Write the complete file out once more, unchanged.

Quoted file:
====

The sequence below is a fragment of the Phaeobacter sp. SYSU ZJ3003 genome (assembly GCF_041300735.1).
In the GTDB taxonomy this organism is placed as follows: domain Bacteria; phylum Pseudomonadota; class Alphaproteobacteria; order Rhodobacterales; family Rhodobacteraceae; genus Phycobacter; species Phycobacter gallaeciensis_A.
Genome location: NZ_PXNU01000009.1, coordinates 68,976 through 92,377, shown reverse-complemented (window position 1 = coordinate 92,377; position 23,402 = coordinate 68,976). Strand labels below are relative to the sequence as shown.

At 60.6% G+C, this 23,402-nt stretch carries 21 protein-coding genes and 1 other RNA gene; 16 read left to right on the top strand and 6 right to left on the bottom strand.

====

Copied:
The sequence below is a fragment of the Phaeobacter sp. SYSU ZJ3003 genome (assembly GCF_041300735.1).
In the GTDB taxonomy this organism is placed as follows: domain Bacteria; phylum Pseudomonadota; class Alphaproteobacteria; order Rhodobacterales; family Rhodobacteraceae; genus Phycobacter; species Phycobacter gallaeciensis_A.
Genome location: NZ_PXNU01000009.1, coordinates 68,976 through 92,377, shown reverse-complemented (window position 1 = coordinate 92,377; position 23,402 = coordinate 68,976). Strand labels below are relative to the sequence as shown.

At 60.6% G+C, this 23,402-nt stretch carries 21 protein-coding genes and 1 other RNA gene; 16 read left to right on the top strand and 6 right to left on the bottom strand.